Cardboard trays and wooden cutlery? Wouldn’t it be more efficient to have regular ceramic  and stainlesssteel that could be washed and reused rather than cutting down trees and then having to trust the recycling process? Perhaps there’s a logic there that I’m missing. No one else seemed to have an issue with it as the place was heaving, and it continued to heave in waves for as long as we were there.

azsiai_vegan_burger_copyWe all had the same thing: the shiitake mushroom quinoa burger, with chips. And the chips were great. The salad was fresh. But the burger tasted processed. As if it had been through hell and back before it landed on my plate. I did a quick search on vegan foods and processing and found the site Wake the Wolves. And yep, seems like that’s one of the inherent risks in eating out if you’re vegan. I read the article and was again (that’s twice in one day) take by the blurb at the end.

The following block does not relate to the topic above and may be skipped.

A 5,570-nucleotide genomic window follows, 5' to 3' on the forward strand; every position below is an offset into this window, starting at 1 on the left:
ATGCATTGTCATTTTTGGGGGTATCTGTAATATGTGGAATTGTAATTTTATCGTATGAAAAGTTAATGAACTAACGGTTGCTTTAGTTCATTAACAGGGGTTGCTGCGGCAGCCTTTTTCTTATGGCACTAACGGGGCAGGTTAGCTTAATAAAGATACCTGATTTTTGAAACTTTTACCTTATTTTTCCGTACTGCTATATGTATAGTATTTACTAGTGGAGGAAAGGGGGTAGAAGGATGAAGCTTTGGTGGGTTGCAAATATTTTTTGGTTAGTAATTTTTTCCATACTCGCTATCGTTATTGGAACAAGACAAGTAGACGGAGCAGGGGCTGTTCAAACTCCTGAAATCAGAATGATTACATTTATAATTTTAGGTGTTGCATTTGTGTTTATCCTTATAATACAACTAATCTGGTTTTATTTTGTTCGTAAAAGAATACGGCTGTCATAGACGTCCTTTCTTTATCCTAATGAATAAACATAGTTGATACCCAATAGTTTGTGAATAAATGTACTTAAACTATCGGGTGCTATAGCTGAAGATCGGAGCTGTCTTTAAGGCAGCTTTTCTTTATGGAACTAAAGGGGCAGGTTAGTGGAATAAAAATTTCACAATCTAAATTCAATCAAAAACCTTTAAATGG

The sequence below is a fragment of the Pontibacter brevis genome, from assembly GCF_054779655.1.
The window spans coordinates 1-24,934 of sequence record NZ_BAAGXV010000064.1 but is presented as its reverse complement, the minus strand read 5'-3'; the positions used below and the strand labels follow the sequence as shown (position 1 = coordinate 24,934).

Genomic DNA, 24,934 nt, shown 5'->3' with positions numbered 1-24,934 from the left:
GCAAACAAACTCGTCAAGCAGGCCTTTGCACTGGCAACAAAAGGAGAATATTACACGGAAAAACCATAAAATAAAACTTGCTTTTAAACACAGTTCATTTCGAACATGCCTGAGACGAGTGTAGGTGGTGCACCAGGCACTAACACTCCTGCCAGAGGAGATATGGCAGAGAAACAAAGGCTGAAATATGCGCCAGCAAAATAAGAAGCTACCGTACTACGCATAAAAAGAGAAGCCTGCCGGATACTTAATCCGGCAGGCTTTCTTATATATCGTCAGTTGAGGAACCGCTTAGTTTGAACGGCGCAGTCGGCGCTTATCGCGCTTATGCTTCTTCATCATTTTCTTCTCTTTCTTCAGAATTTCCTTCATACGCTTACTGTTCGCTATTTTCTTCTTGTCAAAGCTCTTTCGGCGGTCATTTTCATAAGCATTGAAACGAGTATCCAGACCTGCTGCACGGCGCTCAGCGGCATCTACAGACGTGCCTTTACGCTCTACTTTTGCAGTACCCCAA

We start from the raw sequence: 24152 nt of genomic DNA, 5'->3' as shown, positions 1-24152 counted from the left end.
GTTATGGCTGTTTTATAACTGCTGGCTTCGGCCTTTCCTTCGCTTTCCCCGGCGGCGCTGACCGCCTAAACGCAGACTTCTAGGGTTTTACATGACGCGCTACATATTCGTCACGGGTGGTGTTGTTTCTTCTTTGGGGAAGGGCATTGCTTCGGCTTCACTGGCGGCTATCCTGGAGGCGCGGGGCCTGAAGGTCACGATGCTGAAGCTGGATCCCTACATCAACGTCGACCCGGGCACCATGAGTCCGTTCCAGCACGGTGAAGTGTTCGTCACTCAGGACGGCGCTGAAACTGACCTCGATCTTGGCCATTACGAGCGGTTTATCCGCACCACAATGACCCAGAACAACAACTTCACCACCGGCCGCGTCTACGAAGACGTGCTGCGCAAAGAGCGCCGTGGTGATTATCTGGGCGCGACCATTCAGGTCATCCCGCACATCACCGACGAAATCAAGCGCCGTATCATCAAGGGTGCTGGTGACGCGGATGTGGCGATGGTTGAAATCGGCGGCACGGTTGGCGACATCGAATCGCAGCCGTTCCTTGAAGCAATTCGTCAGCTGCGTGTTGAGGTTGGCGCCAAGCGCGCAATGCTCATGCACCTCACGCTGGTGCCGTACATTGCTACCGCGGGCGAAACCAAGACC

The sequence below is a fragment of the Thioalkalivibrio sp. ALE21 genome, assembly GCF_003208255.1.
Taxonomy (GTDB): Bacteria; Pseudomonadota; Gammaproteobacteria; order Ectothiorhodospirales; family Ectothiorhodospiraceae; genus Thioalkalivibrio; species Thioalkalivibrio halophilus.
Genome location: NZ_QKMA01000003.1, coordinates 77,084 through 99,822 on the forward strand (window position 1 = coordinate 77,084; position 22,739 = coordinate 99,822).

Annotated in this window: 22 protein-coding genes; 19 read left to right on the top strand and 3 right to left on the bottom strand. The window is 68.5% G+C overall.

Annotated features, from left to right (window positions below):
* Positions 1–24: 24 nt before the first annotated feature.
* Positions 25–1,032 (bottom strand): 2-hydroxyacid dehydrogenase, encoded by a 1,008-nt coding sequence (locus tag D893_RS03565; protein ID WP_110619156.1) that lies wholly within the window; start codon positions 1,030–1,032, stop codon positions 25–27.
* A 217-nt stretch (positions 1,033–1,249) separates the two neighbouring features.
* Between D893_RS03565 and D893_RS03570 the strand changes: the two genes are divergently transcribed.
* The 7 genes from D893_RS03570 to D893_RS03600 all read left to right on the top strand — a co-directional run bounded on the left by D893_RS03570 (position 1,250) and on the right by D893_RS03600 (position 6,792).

Remember that FOOD IS INFORMATION and the food choices you make today will play a direct role in the quality of your skin, your ability to lose/gain weight, your mood, your ability to absorb nutrients, and so much more. Avoiding processed foods and EATING REAL is one of the best (and most immediate) things you can do to improve your health right now.

So I’ve decided. Rather than becoming vegan or vegetarian or whatever, I am going to be a nonprocessedatarian and do my damnedest to keep my intake of processed food to an absolute minimum.

With that decision safely behind me, this week I’m grateful for friends returning from abroad who took the time to fill my shopping list and go the extra mile and bring a variety of jerky. I’m grateful that Oberto was one of them.

Thermal weapons and wine

Up until the mid-sixteenth century, thermal weapons were all the go.  The objective was simple: inflict maximum damage by scalding or burning. Hot water and sand. Perfect. Hot animal fat. Even better. Nowadays, especially in Hungary, the smell of boiling fat is synonmyous with festivals.

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In a country where vegetarian menus often feature dishes with bacon (which hasn’t yet been given full meat status here) and vegetable soups are often made with chicken stock, meat reigns supreme.